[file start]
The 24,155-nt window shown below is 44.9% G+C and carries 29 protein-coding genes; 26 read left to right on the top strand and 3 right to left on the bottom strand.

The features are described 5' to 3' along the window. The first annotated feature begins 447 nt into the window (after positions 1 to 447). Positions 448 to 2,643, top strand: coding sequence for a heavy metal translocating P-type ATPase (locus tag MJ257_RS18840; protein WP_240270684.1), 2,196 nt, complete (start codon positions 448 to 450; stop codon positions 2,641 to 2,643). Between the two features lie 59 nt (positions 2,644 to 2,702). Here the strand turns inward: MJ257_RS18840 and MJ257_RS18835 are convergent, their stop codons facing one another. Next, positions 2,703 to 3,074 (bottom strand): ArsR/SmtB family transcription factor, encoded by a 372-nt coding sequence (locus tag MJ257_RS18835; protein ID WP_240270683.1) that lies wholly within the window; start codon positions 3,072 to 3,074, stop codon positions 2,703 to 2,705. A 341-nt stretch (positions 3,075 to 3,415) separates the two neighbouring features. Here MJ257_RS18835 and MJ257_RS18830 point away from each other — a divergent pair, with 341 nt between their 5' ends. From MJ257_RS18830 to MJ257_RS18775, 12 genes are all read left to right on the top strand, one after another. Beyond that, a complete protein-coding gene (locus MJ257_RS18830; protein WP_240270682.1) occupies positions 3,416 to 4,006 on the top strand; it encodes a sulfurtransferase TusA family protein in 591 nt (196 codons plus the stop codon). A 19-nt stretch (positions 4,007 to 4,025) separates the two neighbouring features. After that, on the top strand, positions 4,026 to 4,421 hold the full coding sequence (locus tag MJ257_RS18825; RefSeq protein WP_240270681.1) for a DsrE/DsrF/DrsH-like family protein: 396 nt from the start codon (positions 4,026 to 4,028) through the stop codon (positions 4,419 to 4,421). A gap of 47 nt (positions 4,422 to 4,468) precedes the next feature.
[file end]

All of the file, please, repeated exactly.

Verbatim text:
The 24,155-nt window shown below is 44.9% G+C and carries 29 protein-coding genes; 26 read left to right on the top strand and 3 right to left on the bottom strand.

The features are described 5' to 3' along the window. The first annotated feature begins 447 nt into the window (after positions 1 to 447). Positions 448 to 2,643, top strand: coding sequence for a heavy metal translocating P-type ATPase (locus tag MJ257_RS18840; protein WP_240270684.1), 2,196 nt, complete (start codon positions 448 to 450; stop codon positions 2,641 to 2,643). Between the two features lie 59 nt (positions 2,644 to 2,702). Here the strand turns inward: MJ257_RS18840 and MJ257_RS18835 are convergent, their stop codons facing one another. Next, positions 2,703 to 3,074 (bottom strand): ArsR/SmtB family transcription factor, encoded by a 372-nt coding sequence (locus tag MJ257_RS18835; protein ID WP_240270683.1) that lies wholly within the window; start codon positions 3,072 to 3,074, stop codon positions 2,703 to 2,705. A 341-nt stretch (positions 3,075 to 3,415) separates the two neighbouring features. Here MJ257_RS18835 and MJ257_RS18830 point away from each other — a divergent pair, with 341 nt between their 5' ends. From MJ257_RS18830 to MJ257_RS18775, 12 genes are all read left to right on the top strand, one after another. Beyond that, a complete protein-coding gene (locus MJ257_RS18830; protein WP_240270682.1) occupies positions 3,416 to 4,006 on the top strand; it encodes a sulfurtransferase TusA family protein in 591 nt (196 codons plus the stop codon). A 19-nt stretch (positions 4,007 to 4,025) separates the two neighbouring features. After that, on the top strand, positions 4,026 to 4,421 hold the full coding sequence (locus tag MJ257_RS18825; RefSeq protein WP_240270681.1) for a DsrE/DsrF/DrsH-like family protein: 396 nt from the start codon (positions 4,026 to 4,028) through the stop codon (positions 4,419 to 4,421). A gap of 47 nt (positions 4,422 to 4,468) precedes the next feature.